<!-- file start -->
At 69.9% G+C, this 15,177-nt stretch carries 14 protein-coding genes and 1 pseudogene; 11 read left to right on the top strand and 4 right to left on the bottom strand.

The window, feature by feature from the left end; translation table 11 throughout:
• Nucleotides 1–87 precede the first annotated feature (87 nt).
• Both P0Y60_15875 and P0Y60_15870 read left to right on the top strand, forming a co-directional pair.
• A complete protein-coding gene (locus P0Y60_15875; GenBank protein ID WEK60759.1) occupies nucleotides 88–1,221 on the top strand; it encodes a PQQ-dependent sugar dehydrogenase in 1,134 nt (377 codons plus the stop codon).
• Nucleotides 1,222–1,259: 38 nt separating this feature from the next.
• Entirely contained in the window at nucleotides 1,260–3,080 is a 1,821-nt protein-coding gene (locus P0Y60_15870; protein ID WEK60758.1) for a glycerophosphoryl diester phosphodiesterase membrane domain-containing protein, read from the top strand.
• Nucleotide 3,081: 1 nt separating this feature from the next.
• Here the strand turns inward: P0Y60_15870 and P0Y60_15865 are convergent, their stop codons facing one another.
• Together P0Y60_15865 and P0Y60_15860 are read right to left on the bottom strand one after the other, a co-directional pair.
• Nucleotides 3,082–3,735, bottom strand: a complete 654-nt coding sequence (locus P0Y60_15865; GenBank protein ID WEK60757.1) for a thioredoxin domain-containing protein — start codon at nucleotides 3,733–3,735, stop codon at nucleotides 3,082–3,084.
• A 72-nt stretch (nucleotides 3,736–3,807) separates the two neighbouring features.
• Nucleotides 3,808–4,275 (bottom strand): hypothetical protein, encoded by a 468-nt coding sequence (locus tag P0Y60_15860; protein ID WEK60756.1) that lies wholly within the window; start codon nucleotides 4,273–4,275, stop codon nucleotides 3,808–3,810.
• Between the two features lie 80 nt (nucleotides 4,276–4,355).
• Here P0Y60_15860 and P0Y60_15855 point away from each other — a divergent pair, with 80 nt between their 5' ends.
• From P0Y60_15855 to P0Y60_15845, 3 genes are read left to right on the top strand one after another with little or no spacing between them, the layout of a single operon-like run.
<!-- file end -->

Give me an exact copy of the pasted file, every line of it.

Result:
At 69.9% G+C, this 15,177-nt stretch carries 14 protein-coding genes and 1 pseudogene; 11 read left to right on the top strand and 4 right to left on the bottom strand.

The window, feature by feature from the left end; translation table 11 throughout:
• Nucleotides 1–87 precede the first annotated feature (87 nt).
• Both P0Y60_15875 and P0Y60_15870 read left to right on the top strand, forming a co-directional pair.
• A complete protein-coding gene (locus P0Y60_15875; GenBank protein ID WEK60759.1) occupies nucleotides 88–1,221 on the top strand; it encodes a PQQ-dependent sugar dehydrogenase in 1,134 nt (377 codons plus the stop codon).
• Nucleotides 1,222–1,259: 38 nt separating this feature from the next.
• Entirely contained in the window at nucleotides 1,260–3,080 is a 1,821-nt protein-coding gene (locus P0Y60_15870; protein ID WEK60758.1) for a glycerophosphoryl diester phosphodiesterase membrane domain-containing protein, read from the top strand.
• Nucleotide 3,081: 1 nt separating this feature from the next.
• Here the strand turns inward: P0Y60_15870 and P0Y60_15865 are convergent, their stop codons facing one another.
• Together P0Y60_15865 and P0Y60_15860 are read right to left on the bottom strand one after the other, a co-directional pair.
• Nucleotides 3,082–3,735, bottom strand: a complete 654-nt coding sequence (locus P0Y60_15865; GenBank protein ID WEK60757.1) for a thioredoxin domain-containing protein — start codon at nucleotides 3,733–3,735, stop codon at nucleotides 3,082–3,084.
• A 72-nt stretch (nucleotides 3,736–3,807) separates the two neighbouring features.
• Nucleotides 3,808–4,275 (bottom strand): hypothetical protein, encoded by a 468-nt coding sequence (locus tag P0Y60_15860; protein ID WEK60756.1) that lies wholly within the window; start codon nucleotides 4,273–4,275, stop codon nucleotides 3,808–3,810.
• Between the two features lie 80 nt (nucleotides 4,276–4,355).
• Here P0Y60_15860 and P0Y60_15855 point away from each other — a divergent pair, with 80 nt between their 5' ends.
• From P0Y60_15855 to P0Y60_15845, 3 genes are read left to right on the top strand one after another with little or no spacing between them, the layout of a single operon-like run.